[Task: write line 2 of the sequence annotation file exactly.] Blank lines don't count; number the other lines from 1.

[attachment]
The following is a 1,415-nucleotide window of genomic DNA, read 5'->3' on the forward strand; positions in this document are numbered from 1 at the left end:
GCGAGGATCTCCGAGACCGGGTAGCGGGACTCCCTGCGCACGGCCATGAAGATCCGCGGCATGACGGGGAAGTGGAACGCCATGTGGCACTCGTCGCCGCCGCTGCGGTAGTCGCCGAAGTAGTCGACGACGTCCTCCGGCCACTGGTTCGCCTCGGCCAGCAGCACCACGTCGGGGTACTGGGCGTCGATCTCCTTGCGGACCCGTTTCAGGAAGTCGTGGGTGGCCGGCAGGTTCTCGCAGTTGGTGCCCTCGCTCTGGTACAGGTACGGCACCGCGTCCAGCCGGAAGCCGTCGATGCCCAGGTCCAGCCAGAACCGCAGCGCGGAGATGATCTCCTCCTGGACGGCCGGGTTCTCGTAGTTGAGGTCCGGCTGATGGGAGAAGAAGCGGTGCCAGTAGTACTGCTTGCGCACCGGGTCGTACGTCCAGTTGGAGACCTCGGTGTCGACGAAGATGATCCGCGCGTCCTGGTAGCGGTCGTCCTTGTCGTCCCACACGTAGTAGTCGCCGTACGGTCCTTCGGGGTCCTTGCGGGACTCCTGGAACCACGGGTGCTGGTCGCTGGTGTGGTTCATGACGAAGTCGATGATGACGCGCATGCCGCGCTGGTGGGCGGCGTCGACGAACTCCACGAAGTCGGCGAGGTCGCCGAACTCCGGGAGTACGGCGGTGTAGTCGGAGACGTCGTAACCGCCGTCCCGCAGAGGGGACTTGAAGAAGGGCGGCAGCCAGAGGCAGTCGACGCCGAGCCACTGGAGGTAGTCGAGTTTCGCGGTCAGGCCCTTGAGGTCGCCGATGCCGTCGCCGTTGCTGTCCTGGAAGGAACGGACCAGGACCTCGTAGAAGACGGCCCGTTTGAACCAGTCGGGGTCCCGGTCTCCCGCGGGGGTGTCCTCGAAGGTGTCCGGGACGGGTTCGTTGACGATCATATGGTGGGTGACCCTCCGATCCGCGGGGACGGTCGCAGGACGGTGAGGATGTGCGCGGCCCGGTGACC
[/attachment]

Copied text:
GCGAGGATCTCCGAGACCGGGTAGCGGGACTCCCTGCGCACGGCCATGAAGATCCGCGGCATGACGGGGAAGTGGAACGCCATGTGGCACTCGTCGCCGCCGCTGCGGTAGTCGCCGAAGTAGTCGACGACGTCCTCCGGCCACTGGTTCGCCTCGGCCAGCAGCACCACGTCGGGGTACTGGGCGTCGATCTCCTTGCGGACCCGTTTCAGGAAGTCGTGGGTGGCCGGCAGGTTCTCGCAGTTGGTGCCCTCGCTCTGGTACAGGTACGGCACCGCGTCCAGCCGGAAGCCGTCGATGCCCAGGTCCAGCCAGAACCGCAGCGCGGAGATGATCTCCTCCTGGACGGCCGGGTTCTCGTAGTTGAGGTCCGGCTGATGGGAGAAGAAGCGGTGCCAGTAGTACTGCTTGCGCACCGGGTCGTACGTCCAGTTGGAGACCTCGGTGTCGACGAAGATGATCCGCGCGTCCTGGTAGCGGTCGTCCTTGTCGTCCCACACGTAGTAGTCGCCGTACGGTCCTTCGGGGTCCTTGCGGGACTCCTGGAACCACGGGTGCTGGTCGCTGGTGTGGTTCATGACGAAGTCGATGATGACGCGCATGCCGCGCTGGTGGGCGGCGTCGACGAACTCCACGAAGTCGGCGAGGTCGCCGAACTCCGGGAGTACGGCGGTGTAGTCGGAGACGTCGTAACCGCCGTCCCGCAGAGGGGACTTGAAGAAGGGCGGCAGCCAGAGGCAGTCGACGCCGAGCCACTGGAGGTAGTCGAGTTTCGCGGTCAGGCCCTTGAGGTCGCCGATGCCGTCGCCGTTGCTGTCCTGGAAGGAACGGACCAGGACCTCGTAGAAGACGGCCCGTTTGAACCAGTCGGGGTCCCGGTCTCCCGCGGGGGTGTCCTCGAAGGTGTCCGGGACGGGTTCGTTGACGATCATATGGTGGGTGACCCTCCGATCCGCGGGGACGGTCGCAGGACGGTGAGGATGTGCGCGGCCCGGTGACC